Saturday, July 29, 2006


I recently reread Kazuo Ishiguro's The Remains of the Day, as well as some of the literary criticism on that book. Several of the critics compare it to P. G. Wodehouse's works, in particular his Jeeves books and stories. This was probably inevitable, since these works are probably the best-known twentieth-century British works centered upon a servant. But I'd like to enter a few caveats.

First off, Jeeves is NOT A BUTLER. He's a "gentleman's personal gentleman," or valet. I emphasize this because at least one of the secondary works I read makes this mistake. Second, Jeeves feels none of the reverence for Bertie Wooster that Stevens felt for Lord Darlington. On the contrary, he estimates Bertie's mental capacity, or lack thereof, quite accurately (and is far from distressed by it). And while Stevens trusted in the morality of Lord Darlington's actions, Jeeves "trusts" Bertie only to make an ass of himself whenever possible.

Nor does Jeeves serve in a "great house" or supervise a large staff, as Stevens did. And while Bertie and Jeeves are sometimes guests at country houses with large staffs, in Wodehouse such houses are far from being places where great men decide the fate of the world, as they are in The Remains of the Day (at least in Stevens' mind). The closest thing to a major issue that is ever decided at Wodehouse's country houses is the fate of Milady's Boudoir, the magazine owned and edited by Bertie's Aunt Dahlia. To be sure, an aspiring dictator does make an appearance in the Jeeves books: Roderick Spode, founder of the "Black Shorts" (all the shirts were taken). But Spode's ambitions are presented as merely ridiculous.

In fact, the most striking parallel between The Remains of the Day and Wodehouse is not with Wodehouse's work, but with his life. Bizarre as it may seem, Wodehouse, like Lord Darlington, was accused of collaborating with the Nazis. And while Wodehouse was innocent, the accusation blighted his reputation during and after the war -- though, unlike Darlington's, Wodehouse's reputation eventually recovered.

You can read the whole unhappy story in Robert McCrum's Wodehouse: A Life, or Iain Sproat's Wodehouse at War. But briefly, what happened was this: in 1940 Wodehouse and his wife were living in France. When Germany invaded France, they waited too long to try to escape and wound up trapped behind the German lines. In July 1940, Wodehouse was interned as an enemy national, first in several French prisons and then in a camp in Germany. In May 1941 the Germans suggested to Wodehouse that he record some light-hearted broadcasts on his internment experience, to be broadcast to his fans in America (they were in fact broadcast to Britain as well). This was not a disinterested offer: their motive, which they of course did not explain to Wodehouse, was to impress American public opinion with their "humaneness," and thereby make it less likely that America would enter the war. Wodehouse, failing to foresee either the use which the Nazis could make of his "cooperation" or how his actions would look viewed from Britain, agreed. Though the Germans had not suggested that he would be freed from the internment camp as a reward for doing the broadcasts, he was in fact released shortly after agreeing to the broadcasts, which only made appearances worse. The broadcasts themselves were innocuous, and Wodehouse was guilty of nothing more than stupidity. But there was a vitriolic press campaign against Wodehouse accusing him of selling out his country, which at the time was widely believed.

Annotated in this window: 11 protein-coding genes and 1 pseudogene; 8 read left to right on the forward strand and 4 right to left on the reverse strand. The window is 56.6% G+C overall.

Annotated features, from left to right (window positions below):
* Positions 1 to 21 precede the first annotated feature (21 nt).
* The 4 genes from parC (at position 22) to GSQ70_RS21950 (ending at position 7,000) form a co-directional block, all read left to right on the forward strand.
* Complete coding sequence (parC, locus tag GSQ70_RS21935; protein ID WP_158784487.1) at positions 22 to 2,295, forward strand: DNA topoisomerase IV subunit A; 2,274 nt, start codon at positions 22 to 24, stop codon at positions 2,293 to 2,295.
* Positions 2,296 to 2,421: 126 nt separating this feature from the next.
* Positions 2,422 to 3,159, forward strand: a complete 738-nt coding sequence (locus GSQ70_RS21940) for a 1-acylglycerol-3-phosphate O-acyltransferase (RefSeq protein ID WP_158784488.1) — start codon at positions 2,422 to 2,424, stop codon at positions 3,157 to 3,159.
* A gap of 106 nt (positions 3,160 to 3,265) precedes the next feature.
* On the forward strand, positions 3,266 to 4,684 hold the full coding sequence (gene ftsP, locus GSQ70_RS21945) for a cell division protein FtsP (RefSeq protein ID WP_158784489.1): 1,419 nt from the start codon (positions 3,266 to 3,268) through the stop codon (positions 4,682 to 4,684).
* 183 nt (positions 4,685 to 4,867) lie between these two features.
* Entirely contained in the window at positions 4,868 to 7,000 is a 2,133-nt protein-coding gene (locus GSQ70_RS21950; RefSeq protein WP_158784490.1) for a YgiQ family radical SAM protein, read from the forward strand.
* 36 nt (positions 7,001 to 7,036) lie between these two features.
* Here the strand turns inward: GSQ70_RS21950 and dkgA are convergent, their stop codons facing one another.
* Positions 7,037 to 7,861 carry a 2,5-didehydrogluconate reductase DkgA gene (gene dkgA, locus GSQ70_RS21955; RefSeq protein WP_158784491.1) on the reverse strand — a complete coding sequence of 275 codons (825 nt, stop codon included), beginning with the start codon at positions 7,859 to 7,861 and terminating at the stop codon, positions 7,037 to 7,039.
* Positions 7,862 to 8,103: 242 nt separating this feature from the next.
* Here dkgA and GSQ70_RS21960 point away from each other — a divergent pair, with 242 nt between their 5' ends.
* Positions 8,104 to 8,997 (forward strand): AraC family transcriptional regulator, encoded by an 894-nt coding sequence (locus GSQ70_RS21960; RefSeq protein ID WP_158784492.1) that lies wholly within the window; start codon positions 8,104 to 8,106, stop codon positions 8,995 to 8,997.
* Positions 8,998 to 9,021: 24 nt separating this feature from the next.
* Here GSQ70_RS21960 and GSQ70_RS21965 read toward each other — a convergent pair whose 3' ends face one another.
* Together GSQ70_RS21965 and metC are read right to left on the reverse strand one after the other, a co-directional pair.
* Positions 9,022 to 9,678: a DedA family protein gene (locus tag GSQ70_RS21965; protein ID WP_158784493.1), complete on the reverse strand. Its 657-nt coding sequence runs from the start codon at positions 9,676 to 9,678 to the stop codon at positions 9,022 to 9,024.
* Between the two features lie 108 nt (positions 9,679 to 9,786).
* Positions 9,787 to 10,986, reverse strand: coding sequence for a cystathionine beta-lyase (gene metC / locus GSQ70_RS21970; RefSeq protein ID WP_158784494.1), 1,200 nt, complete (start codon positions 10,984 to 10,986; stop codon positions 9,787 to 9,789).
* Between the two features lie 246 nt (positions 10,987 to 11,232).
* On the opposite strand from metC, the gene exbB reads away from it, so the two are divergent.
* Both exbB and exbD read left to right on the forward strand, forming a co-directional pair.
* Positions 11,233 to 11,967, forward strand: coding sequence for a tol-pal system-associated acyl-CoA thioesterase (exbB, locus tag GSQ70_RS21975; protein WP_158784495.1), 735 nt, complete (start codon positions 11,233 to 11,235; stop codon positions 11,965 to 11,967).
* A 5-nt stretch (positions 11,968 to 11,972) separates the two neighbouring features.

The relevance of all this to The Remains of the Day is questionable, to be sure, and I don't even know if Ishiguro was aware of any of it. But it struck me as interesting, and I haven't seen it discussed anywhere else, so I thought I'd mention it.

(Incidentally, one side effect of allowing comments is that I now have permalinks that work, though the old "permalinks" aren't broken. When I get time I'll convert the links in my sidebar to genuine permalinks.)

It would never occur to me to compare The Remains of the Day and Wodehouse. For Pete's sake, one is tragedy, the other comic farce.
Hi - good comment but a few points.
I don't think wodehouse was just guilty of stupidity in allowing himself to broadcast from berlin - to understand his mental attitude you have to get his Colonel Blimp like lack of comprehension of how politics and war were changed by the nazis. he still was living in his pre-lapsarian garden of eden to which he will continue to offer refuge to others whose existence may be more irksome than our own.
Also his broadcasts are more than innocous; they are also very funny. i love the passage describing the parades where the internees are lined up twice three times a day to be counted so the germans could be sure none of the geriatrics had scaled the walls to lead the resistence in upper (or lower) silesia. after much counting, muddle and re counting wodehouse concludes with the joke that when the war ends he is going to buy a german and keep him in the back garden to count him three times a day. Good joke - but look what it says about wodehouse's sunny optimism even in a german internment camp in 1941 - he believes that it will all end and things will go back to being how they were where he is rich enough to be able to buy someone to be his servant and to do his bidding. And that is where ishiguro comes in. Remains of the day is all about how horrible it is to live in a system where one human is for sale to another.
And i think he has commented on wodehouse in relation to Stevens. i can't find the reference now but did read it some years back on-line.
And for pete's sake, if you think Remains of the Day is tragedy you are probably thinking of that horrible schmaltzy sentimental piece of shit of a film. the book is a whole lot more than mere tragedy. genius transcends genres.
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